Free indirect style was so simple. He'd have to say something about it. How simple it was. Have to argue against Blakey's view.
I've been thinking a bunch about free indirect style -- I may try to incorporate this issue into a short talk I'm giving in April. Or not.

But here's what I've been thinking about: the relation of free indirect style to a hierarchy that I think is of very great importance in fictional (or fictionalized) interactions. The hierarchy is this: in most narratives of any interest there's an inequality in how well characters understand each other -- how well they get each other's intentions, motivations, secrets, beliefs about themselves, beliefs about others, beliefs about how well others can understand them, etc.

I think the hierarchy is most clear cut in standard detective novels. Let's take a very obvious template, with a clear cut detective hero, say Hercule Poirot or Sherlock Holmes. Then we could list the hierarchy of characters more or less like this, from most insightful to least:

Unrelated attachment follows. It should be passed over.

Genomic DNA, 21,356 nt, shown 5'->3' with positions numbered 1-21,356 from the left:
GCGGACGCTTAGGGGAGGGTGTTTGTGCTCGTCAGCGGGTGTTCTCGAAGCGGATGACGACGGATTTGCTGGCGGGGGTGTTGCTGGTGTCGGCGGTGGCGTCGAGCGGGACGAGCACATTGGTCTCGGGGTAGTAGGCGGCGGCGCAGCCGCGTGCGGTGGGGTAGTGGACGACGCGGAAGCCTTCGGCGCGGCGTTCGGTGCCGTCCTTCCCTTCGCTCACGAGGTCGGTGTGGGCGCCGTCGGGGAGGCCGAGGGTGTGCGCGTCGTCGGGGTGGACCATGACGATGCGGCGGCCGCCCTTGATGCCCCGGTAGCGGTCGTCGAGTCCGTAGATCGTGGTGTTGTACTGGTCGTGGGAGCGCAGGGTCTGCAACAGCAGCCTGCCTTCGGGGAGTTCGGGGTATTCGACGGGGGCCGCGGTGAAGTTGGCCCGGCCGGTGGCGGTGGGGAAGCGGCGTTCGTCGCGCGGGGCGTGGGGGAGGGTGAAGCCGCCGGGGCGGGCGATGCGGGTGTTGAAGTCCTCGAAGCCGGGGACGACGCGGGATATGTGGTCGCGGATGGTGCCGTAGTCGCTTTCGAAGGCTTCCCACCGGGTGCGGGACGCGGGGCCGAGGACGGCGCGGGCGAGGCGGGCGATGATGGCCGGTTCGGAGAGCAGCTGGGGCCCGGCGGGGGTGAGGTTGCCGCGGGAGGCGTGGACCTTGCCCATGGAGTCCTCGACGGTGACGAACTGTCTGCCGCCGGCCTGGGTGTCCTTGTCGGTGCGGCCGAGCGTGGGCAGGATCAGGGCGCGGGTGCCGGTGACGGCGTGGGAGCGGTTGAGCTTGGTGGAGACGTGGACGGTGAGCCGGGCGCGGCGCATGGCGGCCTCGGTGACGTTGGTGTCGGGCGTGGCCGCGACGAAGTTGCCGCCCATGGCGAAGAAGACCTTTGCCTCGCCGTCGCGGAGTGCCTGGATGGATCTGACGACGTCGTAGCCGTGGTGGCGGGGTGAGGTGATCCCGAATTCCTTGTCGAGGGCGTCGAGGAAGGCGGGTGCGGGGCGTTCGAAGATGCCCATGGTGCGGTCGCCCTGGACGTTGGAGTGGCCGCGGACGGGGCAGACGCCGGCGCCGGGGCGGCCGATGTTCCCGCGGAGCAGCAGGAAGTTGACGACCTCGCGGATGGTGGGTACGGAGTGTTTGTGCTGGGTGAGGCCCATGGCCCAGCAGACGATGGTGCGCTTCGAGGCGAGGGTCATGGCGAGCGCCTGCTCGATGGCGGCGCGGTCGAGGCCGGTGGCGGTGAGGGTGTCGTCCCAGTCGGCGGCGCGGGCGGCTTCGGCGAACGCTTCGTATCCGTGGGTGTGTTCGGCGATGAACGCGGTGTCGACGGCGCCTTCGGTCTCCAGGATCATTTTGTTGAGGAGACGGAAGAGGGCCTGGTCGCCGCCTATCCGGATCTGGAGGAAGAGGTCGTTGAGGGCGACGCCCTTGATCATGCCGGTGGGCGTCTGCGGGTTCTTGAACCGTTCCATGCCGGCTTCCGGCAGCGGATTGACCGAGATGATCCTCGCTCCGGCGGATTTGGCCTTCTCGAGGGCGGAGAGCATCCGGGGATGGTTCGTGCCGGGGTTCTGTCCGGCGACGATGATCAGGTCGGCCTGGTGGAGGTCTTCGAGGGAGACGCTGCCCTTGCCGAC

Villain or mastermind
Hastings, minions of the villain
police chief
Obviously there's some reasonable shuffling that can occur. The victim may in fact be someone who's figured out the villain's nefarious plot and must be silent. This would place her somewhere around the level of the villain, probably just below (she's killed) but possibly just above (she saw through him, but not quite fast enough). But leave that variation out, and just consider the most obvious ordering.

Now we can add opinions to that ordering, which I'll do with > signs. Each sign indicates who the character imagines, rightly or wrongly, is just below him or her on the hierarchy, again in some obvious way:
Poirot > mastermind
mastermind > Poirot